Data Days

You’ve all heard of working days but the big question is, who has heard of data days? I hadn’t and I work in IT. The individual who first mentioned to me about data days was a business banking customer services employee.

It seems that, despite updating millions of financial records every second, any change of customer details is only committed to the central database once a day. This means that if you provided data to a customer services employee at your bank and they add it to their machine, it will not go live until up to a day later. I guess you could argue that this makes sense because expensive (both financially and computationally) integrity checks don’t have to be carried out that often but in the grand scheme of things, I don’t agree.

The first issue is quite obvious and that is the potential for data loss. Luckily I’m a business customer so I can get through on the phones quickly and get something sorted. If they lost data I’d given them before the central databases were updated then its no biggie, but for those who had waited 30 minutes to speak to someone it would be a right pain. I’m not saying they lose any data, but it *could*, theoretically at least, happen.

The second and more subtle issue is that these updates happen at 5pm. This means that despite the phones being open till 8pm on some nights, any updates that occur as a result of phone conversations after 5pm will not be seen to be updated until after 5pm the following day. Even if this data day practice has to happen, can’t it happen at 3am so that at least that days updates will be live the day after?

I just find this shocking. The technology exists to do things in real time. We use it everyday. What would happen to the popularity of facebook if it took someone 24 hours before they could read a post on your wall? We don’t put up with it there so why should we put up with it from our banks? Annoyingly the banks are willing to invest in the technology to fix the issue where it involves money (try taking money from a cash machine and then checking your balance on another – you can be sure you don’t have to wait 24 hours to see the change).

IT these days is very powerful but when used poorly like this it gets a bad name. I’m proud to work in IT but when I see IT being used as an excuse for this kind of poor practice I’m simply ashamed.


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  1. raby whyte Said,

    August 30, 2008 @ 10:48 pm

    This is a classic example why I hate banks so much (with pleasure sometimes).
    I worked in the RBS callcentre for 6 months, I lost count the amount of times I said and thought the words “Why are things done like that?!”.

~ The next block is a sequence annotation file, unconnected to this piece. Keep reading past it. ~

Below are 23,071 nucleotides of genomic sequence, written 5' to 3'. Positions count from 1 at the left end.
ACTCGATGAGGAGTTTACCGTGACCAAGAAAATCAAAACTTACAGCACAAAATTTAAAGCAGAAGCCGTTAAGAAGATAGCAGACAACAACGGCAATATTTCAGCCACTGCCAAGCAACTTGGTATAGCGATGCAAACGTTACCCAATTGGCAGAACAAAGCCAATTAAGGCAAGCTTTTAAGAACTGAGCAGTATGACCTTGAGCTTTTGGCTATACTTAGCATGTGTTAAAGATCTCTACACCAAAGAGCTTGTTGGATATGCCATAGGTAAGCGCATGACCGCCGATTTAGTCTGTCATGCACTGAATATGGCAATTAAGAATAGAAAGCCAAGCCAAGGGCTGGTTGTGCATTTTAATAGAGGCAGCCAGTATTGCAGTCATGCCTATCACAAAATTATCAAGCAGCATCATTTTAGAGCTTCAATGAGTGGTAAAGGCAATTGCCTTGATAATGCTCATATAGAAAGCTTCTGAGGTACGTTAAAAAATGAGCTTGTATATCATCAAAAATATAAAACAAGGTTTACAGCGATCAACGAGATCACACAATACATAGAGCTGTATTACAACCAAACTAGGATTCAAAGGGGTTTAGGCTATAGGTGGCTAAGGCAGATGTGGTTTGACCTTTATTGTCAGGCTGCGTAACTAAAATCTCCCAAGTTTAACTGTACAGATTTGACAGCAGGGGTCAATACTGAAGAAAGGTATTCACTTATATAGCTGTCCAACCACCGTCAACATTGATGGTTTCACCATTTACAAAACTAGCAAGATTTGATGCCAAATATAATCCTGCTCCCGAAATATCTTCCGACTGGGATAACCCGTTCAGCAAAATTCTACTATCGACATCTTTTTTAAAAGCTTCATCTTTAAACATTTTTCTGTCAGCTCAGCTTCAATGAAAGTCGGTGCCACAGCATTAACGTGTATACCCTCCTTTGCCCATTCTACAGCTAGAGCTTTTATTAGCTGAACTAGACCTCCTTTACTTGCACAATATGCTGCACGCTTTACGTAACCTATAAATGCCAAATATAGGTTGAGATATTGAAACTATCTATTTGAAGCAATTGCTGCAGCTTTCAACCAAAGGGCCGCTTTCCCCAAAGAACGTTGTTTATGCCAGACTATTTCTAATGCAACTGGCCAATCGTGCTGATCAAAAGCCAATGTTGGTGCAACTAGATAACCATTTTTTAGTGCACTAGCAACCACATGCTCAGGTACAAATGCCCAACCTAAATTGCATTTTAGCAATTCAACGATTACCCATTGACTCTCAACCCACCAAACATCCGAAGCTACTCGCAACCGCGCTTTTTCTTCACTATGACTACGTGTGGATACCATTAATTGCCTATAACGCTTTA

Constantly, the very frustrating archaic processes really annoyed me.

  2. Matt Said,

    August 30, 2008 @ 11:41 pm

    Its this sort of thing that makes me shudder and dread my future career. I am steadily convinced I will be banging my head against so many brick walls, knowing that I, we, and the whole industry could do so much better, but we can’t because an accountant postulated that it might be beneficial for profits to not do the best we can 🙁

  3. Norman Said,

    August 31, 2008 @ 12:53 am

    Banks have only recently been forced to admit that it doesn’t take them six to seven working* days to transfer money from one account to another, rather it is an almost instantaneous process!

    *I say working, but since when do computers not have working days? Can a computer really say “sod off, I need Saturday and Sunday to do my DIY/take the kids swimming/go to the pub”?

    There are some processes that really do take time. For example, whilst working for RBS we qouted 6-10 days for new cards to be delivered, but then the order to have the card printed had to be queued, the card printed and dispatched. In practice this only took 3/4 days, but Royal Mail are not known for their timely service.

    Archaic practices are in evidence everywhere – not just banks.

    It will only stop when customers stop accepting the excuses they are given. Bank charges are a key example – it was only when it became financially unviable to continue the illegal fining and charging of customers that it was worth the banks actually adhering to the law!

  4. Matt Said,

    August 31, 2008 @ 1:08 am

    “Can a computer really say ‘Sod off…’ ”

    They can if you forget to say “sudo” 😛

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